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The Friday Poem: Twin Peaks, by Alice Miller

A poem from Alice Miller’s new collection What Fire.

Twin Peaks

Under the waterfall,
that red room blooms, backwards voices
squeeze through speakers, the TV drips
scenes like blood—ceaselessly,

then stop. For some
years I dated a director
but got tired of being a show.
Got stuck in the nineties, plastic-wrapped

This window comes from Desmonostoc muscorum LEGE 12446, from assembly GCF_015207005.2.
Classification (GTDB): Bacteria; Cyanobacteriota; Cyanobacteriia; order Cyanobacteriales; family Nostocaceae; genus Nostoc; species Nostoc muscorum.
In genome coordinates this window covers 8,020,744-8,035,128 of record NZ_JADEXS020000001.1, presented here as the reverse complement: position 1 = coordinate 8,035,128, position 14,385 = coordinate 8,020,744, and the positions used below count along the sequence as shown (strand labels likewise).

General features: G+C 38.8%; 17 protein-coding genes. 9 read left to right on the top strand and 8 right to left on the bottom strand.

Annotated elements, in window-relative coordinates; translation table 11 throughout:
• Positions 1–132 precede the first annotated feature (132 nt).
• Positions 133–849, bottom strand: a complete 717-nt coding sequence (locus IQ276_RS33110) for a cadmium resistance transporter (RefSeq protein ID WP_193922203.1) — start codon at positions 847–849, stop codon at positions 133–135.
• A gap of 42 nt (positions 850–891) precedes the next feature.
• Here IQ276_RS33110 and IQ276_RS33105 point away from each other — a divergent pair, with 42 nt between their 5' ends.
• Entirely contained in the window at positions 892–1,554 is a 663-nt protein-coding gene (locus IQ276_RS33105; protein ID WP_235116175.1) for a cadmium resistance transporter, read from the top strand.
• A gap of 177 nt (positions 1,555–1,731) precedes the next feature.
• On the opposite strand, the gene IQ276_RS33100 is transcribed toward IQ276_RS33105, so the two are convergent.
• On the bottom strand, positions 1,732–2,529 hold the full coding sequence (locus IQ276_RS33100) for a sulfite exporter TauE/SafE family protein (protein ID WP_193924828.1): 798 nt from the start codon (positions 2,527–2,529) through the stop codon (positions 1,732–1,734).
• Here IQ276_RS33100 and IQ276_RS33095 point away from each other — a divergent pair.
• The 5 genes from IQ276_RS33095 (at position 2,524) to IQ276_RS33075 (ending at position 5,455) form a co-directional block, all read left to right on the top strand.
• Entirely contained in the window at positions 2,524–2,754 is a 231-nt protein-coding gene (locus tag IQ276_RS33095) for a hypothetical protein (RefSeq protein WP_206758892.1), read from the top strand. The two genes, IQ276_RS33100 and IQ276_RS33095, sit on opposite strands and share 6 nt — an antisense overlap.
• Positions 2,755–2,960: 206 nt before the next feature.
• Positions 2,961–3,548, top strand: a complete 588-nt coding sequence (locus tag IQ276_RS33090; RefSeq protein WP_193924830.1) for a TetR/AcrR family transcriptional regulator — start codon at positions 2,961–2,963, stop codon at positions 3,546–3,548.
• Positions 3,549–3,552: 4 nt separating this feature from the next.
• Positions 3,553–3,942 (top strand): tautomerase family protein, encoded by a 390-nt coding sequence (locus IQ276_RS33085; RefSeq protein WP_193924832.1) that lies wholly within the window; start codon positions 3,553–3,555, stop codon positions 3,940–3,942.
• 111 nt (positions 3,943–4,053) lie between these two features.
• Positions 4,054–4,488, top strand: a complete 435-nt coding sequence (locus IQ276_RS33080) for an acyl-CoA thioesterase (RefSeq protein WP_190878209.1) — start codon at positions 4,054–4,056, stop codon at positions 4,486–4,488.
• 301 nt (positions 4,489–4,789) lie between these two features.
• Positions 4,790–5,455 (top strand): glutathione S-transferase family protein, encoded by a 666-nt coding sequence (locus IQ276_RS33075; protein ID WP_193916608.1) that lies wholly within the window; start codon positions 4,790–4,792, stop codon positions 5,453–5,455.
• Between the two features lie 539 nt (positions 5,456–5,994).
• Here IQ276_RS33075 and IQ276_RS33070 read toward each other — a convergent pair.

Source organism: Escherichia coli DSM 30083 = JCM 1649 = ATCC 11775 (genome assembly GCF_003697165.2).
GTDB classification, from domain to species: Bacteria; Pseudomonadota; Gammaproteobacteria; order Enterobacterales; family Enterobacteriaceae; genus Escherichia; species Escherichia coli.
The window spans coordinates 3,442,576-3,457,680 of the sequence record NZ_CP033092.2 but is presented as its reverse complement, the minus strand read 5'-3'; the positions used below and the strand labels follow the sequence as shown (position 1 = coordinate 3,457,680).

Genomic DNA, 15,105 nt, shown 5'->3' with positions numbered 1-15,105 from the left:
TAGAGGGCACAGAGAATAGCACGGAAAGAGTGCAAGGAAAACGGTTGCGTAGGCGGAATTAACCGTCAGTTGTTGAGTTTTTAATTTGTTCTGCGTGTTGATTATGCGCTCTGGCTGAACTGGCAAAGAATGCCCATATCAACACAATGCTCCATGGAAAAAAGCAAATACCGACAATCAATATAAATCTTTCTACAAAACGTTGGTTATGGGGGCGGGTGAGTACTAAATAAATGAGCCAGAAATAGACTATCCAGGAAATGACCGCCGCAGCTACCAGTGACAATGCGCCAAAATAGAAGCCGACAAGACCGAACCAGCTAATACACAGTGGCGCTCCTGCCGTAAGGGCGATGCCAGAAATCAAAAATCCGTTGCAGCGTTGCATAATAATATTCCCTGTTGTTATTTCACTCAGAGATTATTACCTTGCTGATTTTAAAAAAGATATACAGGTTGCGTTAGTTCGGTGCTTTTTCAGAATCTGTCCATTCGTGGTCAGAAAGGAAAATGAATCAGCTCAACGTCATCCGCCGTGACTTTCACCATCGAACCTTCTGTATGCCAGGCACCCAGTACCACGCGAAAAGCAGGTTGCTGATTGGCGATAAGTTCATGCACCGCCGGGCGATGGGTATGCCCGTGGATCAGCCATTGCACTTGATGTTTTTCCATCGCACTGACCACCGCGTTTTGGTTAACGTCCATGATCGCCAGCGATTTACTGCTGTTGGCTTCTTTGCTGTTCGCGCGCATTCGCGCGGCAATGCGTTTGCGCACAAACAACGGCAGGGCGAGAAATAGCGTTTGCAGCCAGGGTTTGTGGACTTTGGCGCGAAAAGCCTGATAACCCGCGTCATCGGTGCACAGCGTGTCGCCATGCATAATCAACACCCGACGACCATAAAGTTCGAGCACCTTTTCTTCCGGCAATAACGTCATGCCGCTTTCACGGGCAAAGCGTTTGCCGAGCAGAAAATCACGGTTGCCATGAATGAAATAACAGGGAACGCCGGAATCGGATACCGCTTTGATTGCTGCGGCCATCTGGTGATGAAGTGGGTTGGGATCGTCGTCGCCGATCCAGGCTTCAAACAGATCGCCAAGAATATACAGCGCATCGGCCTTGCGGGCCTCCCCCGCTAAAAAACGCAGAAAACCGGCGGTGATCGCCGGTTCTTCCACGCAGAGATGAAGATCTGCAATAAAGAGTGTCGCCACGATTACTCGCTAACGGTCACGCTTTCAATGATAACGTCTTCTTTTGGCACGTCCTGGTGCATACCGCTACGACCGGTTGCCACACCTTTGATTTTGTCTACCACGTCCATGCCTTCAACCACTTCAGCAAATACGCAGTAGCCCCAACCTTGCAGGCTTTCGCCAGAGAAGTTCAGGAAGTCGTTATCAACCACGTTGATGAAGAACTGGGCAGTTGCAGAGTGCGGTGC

girls, black lodge drapes, they told me
the old bad news when I was taking a splinter
out of my foot, prodding my pink raw
flesh with a needle—wait,

my mother said, wait till she gets it out
(unspoken creature lurking beneath skin)—
but now I remember, they didn’t wait,
they went ahead and told me anyway.

I guess I never got it out.

That needle’s still in my hand.

 

The Friday Poem is edited by Chris Tse. Submissions are currently closed and will open again later this year.




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